Tales of Cultural Transfer: Russian Opera Abroad, 1866-1906

Alexander, Tamsin. 2015. Tales of Cultural Transfer: Russian Opera Abroad, 1866-1906. Doctoral thesis, University of Cambridge [Thesis]

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Abstract or Description

Studies of Russian music’s first movements abroad have typically meant unidirectional accounts of East meets West – of Russian music being framed as Other by critics and impresarios alike. While such research is important in understanding the roots of the long-standing exoticisation and denigration of Russian composers, it paints a picture of Russian musical culture as structurally isolated, and of little interest beyond novelty to its westerly neighbours. Based on contemporary reviews, articles, memoirs and archival materials, this thesis examines the reception and dissemination of operas by Glinka, Tchaikovsky and Rubinstein from their earliest international appearances in 1866 to the last performances before Sergei Diaghilev introduced his Saisons russes to Western stages. By comparing responses to this repertoire in three cities where it was first prominently endorsed – Prague, London and Nice – I reveal that the trajectory of Russian operas westward was far more complex than the standard accounts indicate, and, in so doing, recast our understanding of the history of Russian music in its wider European context.
This complexity came in markedly different forms, however. As I show in Part I, for Czech Prague, cultivating international ties beyond the German-speaking lands became a crucial tool in preventing cultural isolation; cosmopolitanism, in other words, became a force of nationalism. Part II explores the ways in which, despite numerous cultural interconnections, this repertoire was initially denounced in London as ‘too Russian’ for British ears. But, later, as the ideals Russia embodied among leftist circles and the new aesthetic and social demands of opera began to align, operas by Russian composers came to be judged by their modernising and democratising potential. The example of Nice (Part III) complicates the usual dividing lines between Russia and West. Not only was there a substantial Russian presence in city, but the Franco-Russian Alliance was generating new imperatives for transnational understanding. Russian operas became an asset in the city’s claims for artistic and political recognition: claims that became embroiled in the intriguing wider argument that Russia might be the harbinger of an alternative ‘music of the future’.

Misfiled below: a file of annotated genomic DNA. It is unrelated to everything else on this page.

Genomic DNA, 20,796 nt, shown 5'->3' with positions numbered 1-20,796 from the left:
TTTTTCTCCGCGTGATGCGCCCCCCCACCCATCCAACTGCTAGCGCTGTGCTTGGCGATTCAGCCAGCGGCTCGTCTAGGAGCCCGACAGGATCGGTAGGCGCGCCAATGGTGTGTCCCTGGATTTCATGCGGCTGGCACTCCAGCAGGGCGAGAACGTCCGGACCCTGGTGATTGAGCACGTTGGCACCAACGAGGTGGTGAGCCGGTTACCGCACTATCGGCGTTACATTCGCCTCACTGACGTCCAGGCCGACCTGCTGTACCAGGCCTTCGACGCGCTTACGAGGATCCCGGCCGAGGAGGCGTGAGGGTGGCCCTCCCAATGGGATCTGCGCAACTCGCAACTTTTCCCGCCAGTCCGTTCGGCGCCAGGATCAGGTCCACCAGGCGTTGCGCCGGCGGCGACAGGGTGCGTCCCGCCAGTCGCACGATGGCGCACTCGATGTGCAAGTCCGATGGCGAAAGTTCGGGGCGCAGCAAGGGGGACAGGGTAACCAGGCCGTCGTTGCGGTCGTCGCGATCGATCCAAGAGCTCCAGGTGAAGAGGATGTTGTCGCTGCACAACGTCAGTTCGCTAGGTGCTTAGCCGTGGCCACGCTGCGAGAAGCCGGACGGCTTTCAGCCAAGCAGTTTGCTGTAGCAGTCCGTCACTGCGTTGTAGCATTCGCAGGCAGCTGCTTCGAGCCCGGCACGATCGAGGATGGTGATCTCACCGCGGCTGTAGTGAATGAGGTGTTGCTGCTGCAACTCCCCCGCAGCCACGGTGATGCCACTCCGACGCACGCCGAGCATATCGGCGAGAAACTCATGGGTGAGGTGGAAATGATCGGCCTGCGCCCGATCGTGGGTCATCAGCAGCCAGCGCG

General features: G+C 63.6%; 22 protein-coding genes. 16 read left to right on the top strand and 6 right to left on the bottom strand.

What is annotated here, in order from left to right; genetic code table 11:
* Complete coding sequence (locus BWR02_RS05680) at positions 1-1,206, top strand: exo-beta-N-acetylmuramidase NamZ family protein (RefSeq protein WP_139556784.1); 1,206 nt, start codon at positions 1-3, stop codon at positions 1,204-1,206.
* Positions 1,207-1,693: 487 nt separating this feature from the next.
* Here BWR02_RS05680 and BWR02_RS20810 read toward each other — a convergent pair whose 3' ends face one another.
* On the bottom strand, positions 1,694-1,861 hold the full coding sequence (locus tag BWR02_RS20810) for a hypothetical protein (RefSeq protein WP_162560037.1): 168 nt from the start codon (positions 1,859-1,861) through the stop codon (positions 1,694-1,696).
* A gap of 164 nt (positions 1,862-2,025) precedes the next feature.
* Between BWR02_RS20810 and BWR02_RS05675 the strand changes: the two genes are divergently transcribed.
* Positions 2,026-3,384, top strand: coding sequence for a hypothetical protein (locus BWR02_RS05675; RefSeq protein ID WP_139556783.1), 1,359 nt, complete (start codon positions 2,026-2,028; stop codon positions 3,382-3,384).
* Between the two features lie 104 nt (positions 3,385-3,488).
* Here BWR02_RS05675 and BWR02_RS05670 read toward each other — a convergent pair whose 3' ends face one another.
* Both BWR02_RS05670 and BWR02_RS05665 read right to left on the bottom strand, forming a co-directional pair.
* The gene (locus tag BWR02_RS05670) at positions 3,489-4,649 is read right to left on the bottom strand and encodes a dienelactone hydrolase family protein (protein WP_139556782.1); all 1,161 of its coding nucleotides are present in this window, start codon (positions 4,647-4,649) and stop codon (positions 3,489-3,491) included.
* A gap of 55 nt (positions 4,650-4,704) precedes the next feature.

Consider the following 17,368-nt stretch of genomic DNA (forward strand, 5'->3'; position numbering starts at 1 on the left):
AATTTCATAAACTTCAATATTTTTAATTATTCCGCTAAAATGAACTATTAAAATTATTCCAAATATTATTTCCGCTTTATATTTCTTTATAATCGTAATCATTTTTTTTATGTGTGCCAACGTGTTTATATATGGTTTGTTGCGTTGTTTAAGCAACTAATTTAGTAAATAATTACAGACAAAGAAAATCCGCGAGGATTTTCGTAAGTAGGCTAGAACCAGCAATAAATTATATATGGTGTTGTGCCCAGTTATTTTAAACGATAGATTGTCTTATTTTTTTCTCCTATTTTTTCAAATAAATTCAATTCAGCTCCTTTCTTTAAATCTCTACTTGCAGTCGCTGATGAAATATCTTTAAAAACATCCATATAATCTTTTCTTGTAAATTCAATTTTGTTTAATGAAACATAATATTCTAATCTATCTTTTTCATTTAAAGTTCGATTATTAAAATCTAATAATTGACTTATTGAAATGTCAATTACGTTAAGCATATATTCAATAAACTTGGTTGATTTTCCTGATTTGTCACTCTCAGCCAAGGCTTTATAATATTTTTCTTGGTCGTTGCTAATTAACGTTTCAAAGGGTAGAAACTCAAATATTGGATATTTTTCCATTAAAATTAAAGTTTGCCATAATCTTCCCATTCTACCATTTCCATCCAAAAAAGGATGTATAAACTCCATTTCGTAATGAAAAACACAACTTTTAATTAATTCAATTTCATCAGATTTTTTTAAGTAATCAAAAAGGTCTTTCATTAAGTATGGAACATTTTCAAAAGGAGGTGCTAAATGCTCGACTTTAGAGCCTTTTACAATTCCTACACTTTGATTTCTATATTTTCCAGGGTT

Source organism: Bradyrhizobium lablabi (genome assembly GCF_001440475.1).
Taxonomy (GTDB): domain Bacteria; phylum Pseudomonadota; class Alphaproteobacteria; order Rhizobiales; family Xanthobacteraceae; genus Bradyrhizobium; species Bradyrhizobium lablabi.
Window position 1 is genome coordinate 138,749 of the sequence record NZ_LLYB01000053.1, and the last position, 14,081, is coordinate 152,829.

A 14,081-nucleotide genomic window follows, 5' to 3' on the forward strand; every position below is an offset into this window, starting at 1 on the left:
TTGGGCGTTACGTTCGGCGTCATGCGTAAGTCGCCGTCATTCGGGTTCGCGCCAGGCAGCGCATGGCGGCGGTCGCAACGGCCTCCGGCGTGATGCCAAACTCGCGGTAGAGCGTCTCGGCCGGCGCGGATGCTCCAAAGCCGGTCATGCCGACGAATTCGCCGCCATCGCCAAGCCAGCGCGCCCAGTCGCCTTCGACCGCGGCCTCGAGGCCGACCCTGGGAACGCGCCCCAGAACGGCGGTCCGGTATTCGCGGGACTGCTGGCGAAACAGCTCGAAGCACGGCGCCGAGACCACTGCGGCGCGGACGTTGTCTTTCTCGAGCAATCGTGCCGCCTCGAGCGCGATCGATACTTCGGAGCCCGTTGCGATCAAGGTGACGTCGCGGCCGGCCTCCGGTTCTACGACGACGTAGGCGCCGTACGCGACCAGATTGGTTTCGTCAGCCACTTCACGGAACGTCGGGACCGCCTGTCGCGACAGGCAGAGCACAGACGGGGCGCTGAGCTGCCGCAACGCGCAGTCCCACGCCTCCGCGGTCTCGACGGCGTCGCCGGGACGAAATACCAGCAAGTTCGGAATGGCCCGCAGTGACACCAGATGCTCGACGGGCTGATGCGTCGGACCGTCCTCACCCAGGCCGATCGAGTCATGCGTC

Item Type:

Thesis (Doctoral)

Departments, Centres and Research Units:

Music > Centre for Russian Music


March 2015

Item ID:


Date Deposited:

21 Jul 2022 15:07

Last Modified:

07 Sep 2022 17:20



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